The terror of Twitter

The tears of the world are a constant quantity. For each one who begins to weep somewhere else another stops.

Pozzo, in Waiting for Godot

What if you could float in the ether and listen to the wails of the world?

The unending hidden noise of humanity.

That’s what comes to mind when I think of Twitter. It’s marvelous and weird.

And it gives me the heebie-jeebies. But that’s my personal neurosis. I don’t want people to know what I’m doing now. I don’t follow much either. And I got rid of Twhirl, which is beautiful but distracting. So now I peek my head in when I’m looking for something. I occasionally find Summize useful, but that’s it.

If that makes me Nixon to your John Lennon, that’s OK. I’m comfortable in wingtips.

Discomfort aside, I’ve been eager for the business case for Twitter to become clear, because I do think there is one there. I have talked with some and read about many who have earned or kept business because of it. But here I’m thinking about scale. The enterprise. The “Waiting in line at Starbucks” writ large.

The launch of last week may move us closer. The new open source microblogging application got a lot of play in the the big tech blogs but gained little notice in real estate. But the possibilities holds for real estate are interesting, particularly for brokers.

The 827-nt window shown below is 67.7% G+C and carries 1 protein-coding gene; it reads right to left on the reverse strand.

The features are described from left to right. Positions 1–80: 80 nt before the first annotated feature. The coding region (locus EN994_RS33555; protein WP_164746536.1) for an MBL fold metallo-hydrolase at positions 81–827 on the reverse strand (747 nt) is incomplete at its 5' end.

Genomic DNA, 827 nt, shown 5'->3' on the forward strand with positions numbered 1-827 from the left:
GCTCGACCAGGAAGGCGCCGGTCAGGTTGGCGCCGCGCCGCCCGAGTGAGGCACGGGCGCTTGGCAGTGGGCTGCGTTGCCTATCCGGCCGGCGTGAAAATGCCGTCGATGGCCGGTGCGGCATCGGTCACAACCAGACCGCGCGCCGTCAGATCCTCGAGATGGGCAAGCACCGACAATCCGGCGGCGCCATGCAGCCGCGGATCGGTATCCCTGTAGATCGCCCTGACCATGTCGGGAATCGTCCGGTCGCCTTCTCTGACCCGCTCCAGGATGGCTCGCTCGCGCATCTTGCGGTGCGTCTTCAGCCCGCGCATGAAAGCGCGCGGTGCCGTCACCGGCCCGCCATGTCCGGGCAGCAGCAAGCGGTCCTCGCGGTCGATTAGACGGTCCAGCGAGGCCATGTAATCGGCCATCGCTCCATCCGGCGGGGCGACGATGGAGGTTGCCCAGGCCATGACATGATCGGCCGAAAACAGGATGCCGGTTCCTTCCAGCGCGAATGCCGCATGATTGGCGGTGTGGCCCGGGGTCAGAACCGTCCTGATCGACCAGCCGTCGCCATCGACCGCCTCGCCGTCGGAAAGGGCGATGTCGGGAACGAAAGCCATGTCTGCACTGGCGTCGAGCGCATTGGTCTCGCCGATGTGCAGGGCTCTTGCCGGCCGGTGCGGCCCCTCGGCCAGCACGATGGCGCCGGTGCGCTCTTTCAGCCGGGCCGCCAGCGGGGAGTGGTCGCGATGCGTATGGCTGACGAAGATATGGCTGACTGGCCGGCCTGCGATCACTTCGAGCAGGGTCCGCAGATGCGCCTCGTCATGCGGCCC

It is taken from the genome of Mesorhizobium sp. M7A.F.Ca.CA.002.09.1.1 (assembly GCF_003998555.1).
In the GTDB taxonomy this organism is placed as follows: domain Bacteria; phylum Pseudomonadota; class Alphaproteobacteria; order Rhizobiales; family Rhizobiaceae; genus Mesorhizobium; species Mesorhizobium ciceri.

Of course, the overriding benefit to Twitter — and the weakness of — is not so much the app, but the community. It is the millions on Twitter that make it possible for real estate professionals to enter the stream and make connections. can’t deliver that and never will.


  • I’d like to see a real estate blog or website provider throw on a server, fuss with the code, and deliver a private-labled microblogging app tailored to real estate
  • A brokerage or franchise organization could implement as an improvement upon the standard extranet. Agents and brokers could float referral offers and sample from the collective expertise of the organization in all kinds of new ways
  • An implementation of that weaves in content would be great. I’d like to be able to create a feed of market stats from Altos, mortgage rates from Zillow or listings from an IDX solution.
  • A “Neighbors” version would be even more interesting. This would be in the same vein as a FriendFeed room, a neighborhood blog, or a Yahoo! Group. Again, piping hyperlocal content in would help a lot.

The microblogging format is here to stay. Real estate leaders should keep a close eye on it as it matures at warp speed. Even if, like me, they find it a little terrifying.

Brian Boero